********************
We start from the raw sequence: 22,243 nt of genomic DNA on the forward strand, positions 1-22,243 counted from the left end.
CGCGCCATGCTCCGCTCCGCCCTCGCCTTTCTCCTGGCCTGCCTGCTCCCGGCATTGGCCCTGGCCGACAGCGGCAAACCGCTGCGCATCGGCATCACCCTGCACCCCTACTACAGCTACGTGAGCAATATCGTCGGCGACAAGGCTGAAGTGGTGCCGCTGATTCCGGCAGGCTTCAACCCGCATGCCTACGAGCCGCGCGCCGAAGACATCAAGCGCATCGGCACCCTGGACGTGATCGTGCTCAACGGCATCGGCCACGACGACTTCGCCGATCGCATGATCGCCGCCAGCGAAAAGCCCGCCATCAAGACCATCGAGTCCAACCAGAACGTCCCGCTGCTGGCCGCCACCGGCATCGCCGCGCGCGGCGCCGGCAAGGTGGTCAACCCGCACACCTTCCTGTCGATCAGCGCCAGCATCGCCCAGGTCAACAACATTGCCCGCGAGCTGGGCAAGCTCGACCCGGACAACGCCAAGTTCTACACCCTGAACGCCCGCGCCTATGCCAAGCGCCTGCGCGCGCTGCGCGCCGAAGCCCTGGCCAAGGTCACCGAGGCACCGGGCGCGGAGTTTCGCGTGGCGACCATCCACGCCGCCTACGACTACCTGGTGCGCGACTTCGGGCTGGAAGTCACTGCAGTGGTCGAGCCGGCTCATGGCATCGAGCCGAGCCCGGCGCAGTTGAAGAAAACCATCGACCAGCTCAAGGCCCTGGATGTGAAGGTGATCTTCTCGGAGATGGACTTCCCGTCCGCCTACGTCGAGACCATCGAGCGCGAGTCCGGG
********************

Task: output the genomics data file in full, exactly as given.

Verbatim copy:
We start from the raw sequence: 22,243 nt of genomic DNA on the forward strand, positions 1-22,243 counted from the left end.
CGCGCCATGCTCCGCTCCGCCCTCGCCTTTCTCCTGGCCTGCCTGCTCCCGGCATTGGCCCTGGCCGACAGCGGCAAACCGCTGCGCATCGGCATCACCCTGCACCCCTACTACAGCTACGTGAGCAATATCGTCGGCGACAAGGCTGAAGTGGTGCCGCTGATTCCGGCAGGCTTCAACCCGCATGCCTACGAGCCGCGCGCCGAAGACATCAAGCGCATCGGCACCCTGGACGTGATCGTGCTCAACGGCATCGGCCACGACGACTTCGCCGATCGCATGATCGCCGCCAGCGAAAAGCCCGCCATCAAGACCATCGAGTCCAACCAGAACGTCCCGCTGCTGGCCGCCACCGGCATCGCCGCGCGCGGCGCCGGCAAGGTGGTCAACCCGCACACCTTCCTGTCGATCAGCGCCAGCATCGCCCAGGTCAACAACATTGCCCGCGAGCTGGGCAAGCTCGACCCGGACAACGCCAAGTTCTACACCCTGAACGCCCGCGCCTATGCCAAGCGCCTGCGCGCGCTGCGCGCCGAAGCCCTGGCCAAGGTCACCGAGGCACCGGGCGCGGAGTTTCGCGTGGCGACCATCCACGCCGCCTACGACTACCTGGTGCGCGACTTCGGGCTGGAAGTCACTGCAGTGGTCGAGCCGGCTCATGGCATCGAGCCGAGCCCGGCGCAGTTGAAGAAAACCATCGACCAGCTCAAGGCCCTGGATGTGAAGGTGATCTTCTCGGAGATGGACTTCCCGTCCGCCTACGTCGAGACCATCGAGCGCGAGTCCGGG